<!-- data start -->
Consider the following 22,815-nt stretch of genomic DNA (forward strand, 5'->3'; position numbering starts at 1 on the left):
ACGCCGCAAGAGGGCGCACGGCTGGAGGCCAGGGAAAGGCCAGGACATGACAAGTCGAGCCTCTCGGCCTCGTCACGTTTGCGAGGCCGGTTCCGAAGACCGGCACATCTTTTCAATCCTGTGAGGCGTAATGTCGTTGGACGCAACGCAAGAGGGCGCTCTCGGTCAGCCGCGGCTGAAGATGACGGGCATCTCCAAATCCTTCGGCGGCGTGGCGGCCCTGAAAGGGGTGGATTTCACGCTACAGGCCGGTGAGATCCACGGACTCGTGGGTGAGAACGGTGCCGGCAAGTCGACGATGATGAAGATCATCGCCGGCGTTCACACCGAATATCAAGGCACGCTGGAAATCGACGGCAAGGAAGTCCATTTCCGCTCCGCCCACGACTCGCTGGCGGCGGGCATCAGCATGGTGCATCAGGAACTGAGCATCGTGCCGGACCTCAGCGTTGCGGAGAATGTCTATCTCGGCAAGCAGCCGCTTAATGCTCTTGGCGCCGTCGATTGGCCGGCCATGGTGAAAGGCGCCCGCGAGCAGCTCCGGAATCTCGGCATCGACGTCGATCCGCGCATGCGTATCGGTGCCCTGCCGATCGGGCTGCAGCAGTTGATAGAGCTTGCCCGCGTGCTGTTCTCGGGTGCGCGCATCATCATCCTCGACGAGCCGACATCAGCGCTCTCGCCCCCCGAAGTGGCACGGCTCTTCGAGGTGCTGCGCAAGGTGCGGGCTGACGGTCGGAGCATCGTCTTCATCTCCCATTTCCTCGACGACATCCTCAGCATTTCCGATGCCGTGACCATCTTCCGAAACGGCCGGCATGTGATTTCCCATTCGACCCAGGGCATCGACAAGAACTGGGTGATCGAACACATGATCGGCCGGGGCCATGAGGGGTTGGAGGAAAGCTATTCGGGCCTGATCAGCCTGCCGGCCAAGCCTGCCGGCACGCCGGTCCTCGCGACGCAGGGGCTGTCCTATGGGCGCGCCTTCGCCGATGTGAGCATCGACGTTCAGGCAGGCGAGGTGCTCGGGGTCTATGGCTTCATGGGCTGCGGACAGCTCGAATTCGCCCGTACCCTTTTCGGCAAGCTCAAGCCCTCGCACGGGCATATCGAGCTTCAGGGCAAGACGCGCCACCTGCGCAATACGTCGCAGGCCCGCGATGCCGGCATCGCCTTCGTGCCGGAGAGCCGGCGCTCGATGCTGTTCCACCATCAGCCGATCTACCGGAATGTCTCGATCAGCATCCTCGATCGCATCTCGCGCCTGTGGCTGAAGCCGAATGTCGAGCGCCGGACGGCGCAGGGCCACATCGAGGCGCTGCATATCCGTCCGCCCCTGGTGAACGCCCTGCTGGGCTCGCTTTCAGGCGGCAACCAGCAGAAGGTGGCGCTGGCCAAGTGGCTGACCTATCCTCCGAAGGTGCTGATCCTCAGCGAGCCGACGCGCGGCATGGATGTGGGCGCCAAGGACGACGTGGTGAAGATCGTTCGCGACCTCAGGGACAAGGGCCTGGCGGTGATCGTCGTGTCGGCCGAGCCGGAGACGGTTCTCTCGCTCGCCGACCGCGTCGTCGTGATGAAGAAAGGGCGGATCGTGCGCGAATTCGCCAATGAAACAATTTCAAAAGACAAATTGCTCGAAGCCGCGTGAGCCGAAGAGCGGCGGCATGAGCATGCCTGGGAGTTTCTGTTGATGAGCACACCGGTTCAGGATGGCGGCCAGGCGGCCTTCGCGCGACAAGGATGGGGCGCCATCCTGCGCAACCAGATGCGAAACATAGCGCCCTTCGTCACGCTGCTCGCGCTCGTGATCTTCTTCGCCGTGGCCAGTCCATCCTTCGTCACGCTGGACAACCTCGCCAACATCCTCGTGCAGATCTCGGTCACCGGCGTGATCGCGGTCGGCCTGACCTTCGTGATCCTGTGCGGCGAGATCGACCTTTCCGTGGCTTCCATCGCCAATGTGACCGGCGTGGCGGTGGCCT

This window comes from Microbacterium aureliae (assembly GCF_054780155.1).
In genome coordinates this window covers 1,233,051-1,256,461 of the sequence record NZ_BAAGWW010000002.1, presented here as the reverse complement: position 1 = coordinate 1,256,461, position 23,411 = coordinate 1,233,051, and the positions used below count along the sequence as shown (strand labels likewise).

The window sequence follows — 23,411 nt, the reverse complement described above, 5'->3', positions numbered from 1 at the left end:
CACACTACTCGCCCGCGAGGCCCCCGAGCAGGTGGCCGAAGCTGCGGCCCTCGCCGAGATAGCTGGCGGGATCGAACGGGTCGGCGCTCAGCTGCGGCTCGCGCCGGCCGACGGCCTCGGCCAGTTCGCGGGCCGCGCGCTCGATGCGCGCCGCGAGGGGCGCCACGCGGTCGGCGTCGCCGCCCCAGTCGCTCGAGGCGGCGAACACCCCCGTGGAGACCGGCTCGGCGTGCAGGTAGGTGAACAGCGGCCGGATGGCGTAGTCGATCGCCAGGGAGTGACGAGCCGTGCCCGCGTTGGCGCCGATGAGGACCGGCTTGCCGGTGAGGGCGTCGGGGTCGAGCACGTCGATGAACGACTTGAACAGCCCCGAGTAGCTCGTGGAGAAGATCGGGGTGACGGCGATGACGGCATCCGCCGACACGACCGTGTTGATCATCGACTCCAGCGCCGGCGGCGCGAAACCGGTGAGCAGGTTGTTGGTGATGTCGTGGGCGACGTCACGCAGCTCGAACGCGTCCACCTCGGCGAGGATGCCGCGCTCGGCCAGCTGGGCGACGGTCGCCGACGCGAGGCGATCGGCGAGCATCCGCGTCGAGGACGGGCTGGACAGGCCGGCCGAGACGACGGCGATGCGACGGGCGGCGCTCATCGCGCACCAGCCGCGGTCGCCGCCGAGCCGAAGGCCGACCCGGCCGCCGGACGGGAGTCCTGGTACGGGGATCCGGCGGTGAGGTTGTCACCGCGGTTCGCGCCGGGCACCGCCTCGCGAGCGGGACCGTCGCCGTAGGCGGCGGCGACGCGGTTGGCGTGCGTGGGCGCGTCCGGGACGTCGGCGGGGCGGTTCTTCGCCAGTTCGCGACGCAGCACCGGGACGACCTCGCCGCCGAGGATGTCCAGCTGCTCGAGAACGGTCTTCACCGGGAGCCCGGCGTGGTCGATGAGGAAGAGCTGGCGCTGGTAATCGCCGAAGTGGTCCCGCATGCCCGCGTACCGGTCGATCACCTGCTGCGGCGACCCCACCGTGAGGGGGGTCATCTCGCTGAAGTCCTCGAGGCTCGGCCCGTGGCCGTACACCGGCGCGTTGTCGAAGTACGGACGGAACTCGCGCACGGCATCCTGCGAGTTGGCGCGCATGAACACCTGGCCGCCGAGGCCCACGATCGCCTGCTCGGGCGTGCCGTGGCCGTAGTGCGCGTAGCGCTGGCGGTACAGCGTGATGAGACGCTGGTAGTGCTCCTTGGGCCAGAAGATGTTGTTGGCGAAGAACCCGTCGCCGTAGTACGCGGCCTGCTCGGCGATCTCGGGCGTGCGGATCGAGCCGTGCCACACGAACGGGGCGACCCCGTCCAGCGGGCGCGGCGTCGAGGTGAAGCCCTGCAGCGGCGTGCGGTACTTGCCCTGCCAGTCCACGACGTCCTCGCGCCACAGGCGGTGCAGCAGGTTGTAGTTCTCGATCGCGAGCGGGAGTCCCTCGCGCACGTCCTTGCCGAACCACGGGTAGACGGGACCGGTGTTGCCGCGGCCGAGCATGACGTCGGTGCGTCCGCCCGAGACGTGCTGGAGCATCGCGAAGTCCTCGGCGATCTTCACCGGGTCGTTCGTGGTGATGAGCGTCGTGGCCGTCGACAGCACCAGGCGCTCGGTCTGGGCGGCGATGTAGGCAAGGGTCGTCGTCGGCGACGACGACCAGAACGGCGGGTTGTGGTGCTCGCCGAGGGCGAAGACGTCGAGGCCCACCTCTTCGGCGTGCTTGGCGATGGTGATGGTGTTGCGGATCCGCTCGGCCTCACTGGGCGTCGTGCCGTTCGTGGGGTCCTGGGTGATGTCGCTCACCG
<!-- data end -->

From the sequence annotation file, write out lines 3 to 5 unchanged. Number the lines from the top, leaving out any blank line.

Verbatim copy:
This window comes from Microbacterium aureliae (assembly GCF_054780155.1).
In genome coordinates this window covers 1,233,051-1,256,461 of the sequence record NZ_BAAGWW010000002.1, presented here as the reverse complement: position 1 = coordinate 1,256,461, position 23,411 = coordinate 1,233,051, and the positions used below count along the sequence as shown (strand labels likewise).

The window sequence follows — 23,411 nt, the reverse complement described above, 5'->3', positions numbered from 1 at the left end: